- Last Updated on Wednesday, 16 June 2010 14:52
- Published on Wednesday, 16 June 2010 14:52
- Hits: 336
King George gets location report on stadium option sites
The members of the King George Board of Supervisors last week received a written draft location report proposed to provide information toward making a decision on whether to build a new high school stadium or completely upgrade Hunter Field.
County Administrator Travis Quesenberry told supervisors at last week’s work session, June 8, that he had provided the report to Superintendent Candace Brown.
The report from CHA, Inc., an engineering/design firm, recommends building a new stadium at KGHS.
It’s from the same company that provided the estimate of $120,000 for a short-term solution to get Hunter Field in shape for this fall. That plan was rejected by the School Board, which instead hired a teacher to provide upkeep.
The latest CHA report notes pros and cons for each location site, but the most obvious factor is that it says it would cost $2 million more to completely upgrade Hunter Field, than it would to build a new stadium next to the new King George High School.
The cost estimate of $5,638,400 to upgrade Hunter Field includes some costs CHA says are needed to be expended, that aren’t needed if a new stadium is build at KGHS.
CHA estimates the cost to build a new stadium at $3,596,800.
Costs for demolition of Hunter Field are estimated at $30,000, while demolition at KGHS is listed at only $5,000.
Hunter Field would need to be demolished because it was determined that to fit the football field with a safety zone and to provide space to also accommodate regulation soccer play, the field would need to be moved northeastward.
To shift the field, the north embankment would need grading, along with construction of a retaining wall. That would entail moving the 50-yard line, necessitating new bleachers to be constructed, with the existing bleachers removed.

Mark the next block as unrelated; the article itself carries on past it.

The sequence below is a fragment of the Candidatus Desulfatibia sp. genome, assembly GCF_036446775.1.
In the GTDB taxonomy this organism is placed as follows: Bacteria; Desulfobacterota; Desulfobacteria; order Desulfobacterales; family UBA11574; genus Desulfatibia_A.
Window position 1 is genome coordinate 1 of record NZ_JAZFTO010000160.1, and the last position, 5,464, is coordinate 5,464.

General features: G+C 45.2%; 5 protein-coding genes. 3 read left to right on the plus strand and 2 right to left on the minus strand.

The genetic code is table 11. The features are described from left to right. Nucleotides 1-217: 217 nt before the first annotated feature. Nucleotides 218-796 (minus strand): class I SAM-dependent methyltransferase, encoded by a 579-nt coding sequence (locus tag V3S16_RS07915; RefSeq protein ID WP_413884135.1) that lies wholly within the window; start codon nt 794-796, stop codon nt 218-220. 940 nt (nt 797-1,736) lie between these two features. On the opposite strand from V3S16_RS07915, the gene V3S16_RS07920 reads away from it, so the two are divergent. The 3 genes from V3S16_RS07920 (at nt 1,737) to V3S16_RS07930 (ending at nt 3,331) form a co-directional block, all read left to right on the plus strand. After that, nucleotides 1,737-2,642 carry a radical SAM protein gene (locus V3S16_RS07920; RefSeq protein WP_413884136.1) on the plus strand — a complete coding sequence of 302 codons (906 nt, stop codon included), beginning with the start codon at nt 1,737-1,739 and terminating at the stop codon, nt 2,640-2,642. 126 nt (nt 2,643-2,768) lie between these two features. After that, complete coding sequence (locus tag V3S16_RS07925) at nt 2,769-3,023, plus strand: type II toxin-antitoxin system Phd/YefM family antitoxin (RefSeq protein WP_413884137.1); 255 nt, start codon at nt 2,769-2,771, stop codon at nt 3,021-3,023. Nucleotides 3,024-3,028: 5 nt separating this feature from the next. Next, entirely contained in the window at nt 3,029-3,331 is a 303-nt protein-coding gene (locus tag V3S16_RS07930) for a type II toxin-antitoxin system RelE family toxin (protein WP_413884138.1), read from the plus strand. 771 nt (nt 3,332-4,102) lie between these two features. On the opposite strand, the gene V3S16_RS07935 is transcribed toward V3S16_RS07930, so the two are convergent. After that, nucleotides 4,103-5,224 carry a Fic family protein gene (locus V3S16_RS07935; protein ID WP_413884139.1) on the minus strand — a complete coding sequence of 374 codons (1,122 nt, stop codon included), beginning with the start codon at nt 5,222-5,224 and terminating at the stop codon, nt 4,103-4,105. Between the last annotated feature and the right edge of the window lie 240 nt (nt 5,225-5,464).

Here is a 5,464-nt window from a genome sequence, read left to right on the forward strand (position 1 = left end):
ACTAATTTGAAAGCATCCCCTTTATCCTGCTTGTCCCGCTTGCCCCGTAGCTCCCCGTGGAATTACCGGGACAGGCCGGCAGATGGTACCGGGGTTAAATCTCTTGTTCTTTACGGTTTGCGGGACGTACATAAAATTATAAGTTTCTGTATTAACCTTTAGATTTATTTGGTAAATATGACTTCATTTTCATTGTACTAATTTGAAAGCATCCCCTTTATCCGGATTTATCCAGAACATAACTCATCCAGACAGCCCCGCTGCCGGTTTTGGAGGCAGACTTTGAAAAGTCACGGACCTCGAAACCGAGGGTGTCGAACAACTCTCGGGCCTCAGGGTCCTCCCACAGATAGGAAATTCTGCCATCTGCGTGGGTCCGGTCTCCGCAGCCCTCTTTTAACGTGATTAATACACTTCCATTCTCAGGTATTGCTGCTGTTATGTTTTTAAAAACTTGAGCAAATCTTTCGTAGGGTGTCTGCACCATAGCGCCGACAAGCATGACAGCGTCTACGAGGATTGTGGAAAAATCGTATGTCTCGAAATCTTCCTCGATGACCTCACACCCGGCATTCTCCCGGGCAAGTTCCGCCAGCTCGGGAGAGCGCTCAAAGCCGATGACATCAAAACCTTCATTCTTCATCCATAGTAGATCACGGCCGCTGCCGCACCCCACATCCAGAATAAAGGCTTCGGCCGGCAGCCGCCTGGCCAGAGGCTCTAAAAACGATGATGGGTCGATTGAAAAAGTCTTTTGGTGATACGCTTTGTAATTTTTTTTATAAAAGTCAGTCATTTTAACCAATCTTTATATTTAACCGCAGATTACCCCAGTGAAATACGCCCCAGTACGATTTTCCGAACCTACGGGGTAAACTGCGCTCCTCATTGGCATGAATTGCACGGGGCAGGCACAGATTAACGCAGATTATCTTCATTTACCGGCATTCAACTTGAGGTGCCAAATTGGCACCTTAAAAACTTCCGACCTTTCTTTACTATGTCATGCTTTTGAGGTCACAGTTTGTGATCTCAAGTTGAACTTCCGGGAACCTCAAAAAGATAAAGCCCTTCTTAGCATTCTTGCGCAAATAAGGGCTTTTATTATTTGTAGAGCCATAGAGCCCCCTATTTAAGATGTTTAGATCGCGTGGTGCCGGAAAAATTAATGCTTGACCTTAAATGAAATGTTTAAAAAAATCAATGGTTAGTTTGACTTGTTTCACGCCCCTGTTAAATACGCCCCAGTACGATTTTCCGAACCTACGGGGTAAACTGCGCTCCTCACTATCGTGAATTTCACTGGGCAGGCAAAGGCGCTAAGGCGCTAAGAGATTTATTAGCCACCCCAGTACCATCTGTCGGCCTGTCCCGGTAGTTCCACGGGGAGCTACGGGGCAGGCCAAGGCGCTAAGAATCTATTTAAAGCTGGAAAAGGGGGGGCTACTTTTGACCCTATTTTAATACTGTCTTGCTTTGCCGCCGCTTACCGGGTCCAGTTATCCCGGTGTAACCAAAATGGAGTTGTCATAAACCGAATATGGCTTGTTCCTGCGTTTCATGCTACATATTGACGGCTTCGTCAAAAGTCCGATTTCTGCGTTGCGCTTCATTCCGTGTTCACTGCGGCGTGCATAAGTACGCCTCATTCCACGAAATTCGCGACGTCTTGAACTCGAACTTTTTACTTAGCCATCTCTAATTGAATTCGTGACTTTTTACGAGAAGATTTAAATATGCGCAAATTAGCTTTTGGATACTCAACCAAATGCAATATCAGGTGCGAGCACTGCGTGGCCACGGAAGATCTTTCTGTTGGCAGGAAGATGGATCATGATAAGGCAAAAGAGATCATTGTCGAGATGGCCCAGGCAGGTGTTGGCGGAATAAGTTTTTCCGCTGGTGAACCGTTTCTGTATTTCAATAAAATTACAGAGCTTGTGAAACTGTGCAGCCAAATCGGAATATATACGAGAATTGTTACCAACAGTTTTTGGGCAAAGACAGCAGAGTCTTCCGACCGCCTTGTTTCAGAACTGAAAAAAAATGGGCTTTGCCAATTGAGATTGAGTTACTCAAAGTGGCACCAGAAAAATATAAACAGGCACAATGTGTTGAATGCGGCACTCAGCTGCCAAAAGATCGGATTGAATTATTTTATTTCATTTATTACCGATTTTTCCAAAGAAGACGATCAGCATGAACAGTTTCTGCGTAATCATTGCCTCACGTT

It includes $420,000 for an additional building to be constructed for restrooms and concessions, along with $450,000 for construction of additional parking at Hunter Field.
The report contradicts the fact that, though small and likely inadequate for the number of spectators, the site actually has restrooms onsite at the school, which are unlocked for outside access during games.
The report instead states that “There are no public restrooms available on site” at the Hunter Field location and notes that portable toilets are brought in for events.
Among other higher costs for Hunter Field, the report adds in a significantly bigger price tag for provision of county water and sewer to the site and for construction of storm water management facilities.
While it also does not include costs to relocate the School Board’s bus garage, the report recommends, “that the bus facility be relocated to make additional (parking) space for vehicles.”
A new bus garage is a completely separate proposed capital project, which appears in the proposed county Capital Improvement Program (CIP) as a future project, with no funding and no cost estimates provided by the School Board, which requested it for the first time in the current year.
PROS & CONS – HUNTER FIELD
The CHA report notes some advantages for locating the stadium at Hunter Field.
Those include, “a history that the community finds nostalgic,” along with the site creating a natural bowl for the field.
Another advantage noted is sufficient buffering between adjacent properties, so that lighting and noise are not issues for neighbors.
The report notes Hunter Field’s disadvantages, with the higher cost being the main one.
It also includes the opinion that traffic access is “not ideal,” and the report says there would be additional costs to the division for busing athletes from the high school to Hunter Field.
PROS & CONS – NEW STADIUM
The CHA report notes the big disadvantage of building a new stadium at the high school because of the unwanted light and noise to Heritage Hall nursing home across the road. The report also cites the biggest advantage as lower cost.
Other advantages cited in the report note that some of the toilet requirements can be met by using restrooms within the school, along with utility connections already on site.
Other advantages include that only one support building is needed instead of two and the site has good vehicular access and no new parking would need to be constructed.
To download the CHA report please click here.